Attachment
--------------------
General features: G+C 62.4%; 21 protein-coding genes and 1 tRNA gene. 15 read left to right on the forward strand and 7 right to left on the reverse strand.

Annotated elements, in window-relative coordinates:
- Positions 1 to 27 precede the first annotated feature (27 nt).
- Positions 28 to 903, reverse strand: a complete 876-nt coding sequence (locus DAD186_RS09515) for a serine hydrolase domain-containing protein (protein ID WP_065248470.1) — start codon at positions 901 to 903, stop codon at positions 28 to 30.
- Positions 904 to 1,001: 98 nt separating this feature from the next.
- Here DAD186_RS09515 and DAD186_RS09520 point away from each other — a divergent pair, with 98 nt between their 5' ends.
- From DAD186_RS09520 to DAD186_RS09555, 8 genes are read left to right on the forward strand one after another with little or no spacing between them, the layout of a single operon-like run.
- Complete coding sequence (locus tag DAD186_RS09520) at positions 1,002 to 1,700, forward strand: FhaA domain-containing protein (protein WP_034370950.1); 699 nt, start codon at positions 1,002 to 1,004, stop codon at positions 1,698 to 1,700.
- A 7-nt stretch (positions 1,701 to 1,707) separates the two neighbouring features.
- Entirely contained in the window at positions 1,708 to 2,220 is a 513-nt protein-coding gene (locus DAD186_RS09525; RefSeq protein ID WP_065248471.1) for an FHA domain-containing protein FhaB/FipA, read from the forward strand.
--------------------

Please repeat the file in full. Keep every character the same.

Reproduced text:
General features: G+C 62.4%; 21 protein-coding genes and 1 tRNA gene. 15 read left to right on the forward strand and 7 right to left on the reverse strand.

Annotated elements, in window-relative coordinates:
- Positions 1 to 27 precede the first annotated feature (27 nt).
- Positions 28 to 903, reverse strand: a complete 876-nt coding sequence (locus DAD186_RS09515) for a serine hydrolase domain-containing protein (protein ID WP_065248470.1) — start codon at positions 901 to 903, stop codon at positions 28 to 30.
- Positions 904 to 1,001: 98 nt separating this feature from the next.
- Here DAD186_RS09515 and DAD186_RS09520 point away from each other — a divergent pair, with 98 nt between their 5' ends.
- From DAD186_RS09520 to DAD186_RS09555, 8 genes are read left to right on the forward strand one after another with little or no spacing between them, the layout of a single operon-like run.
- Complete coding sequence (locus tag DAD186_RS09520) at positions 1,002 to 1,700, forward strand: FhaA domain-containing protein (protein WP_034370950.1); 699 nt, start codon at positions 1,002 to 1,004, stop codon at positions 1,698 to 1,700.
- A 7-nt stretch (positions 1,701 to 1,707) separates the two neighbouring features.
- Entirely contained in the window at positions 1,708 to 2,220 is a 513-nt protein-coding gene (locus DAD186_RS09525; RefSeq protein ID WP_065248471.1) for an FHA domain-containing protein FhaB/FipA, read from the forward strand.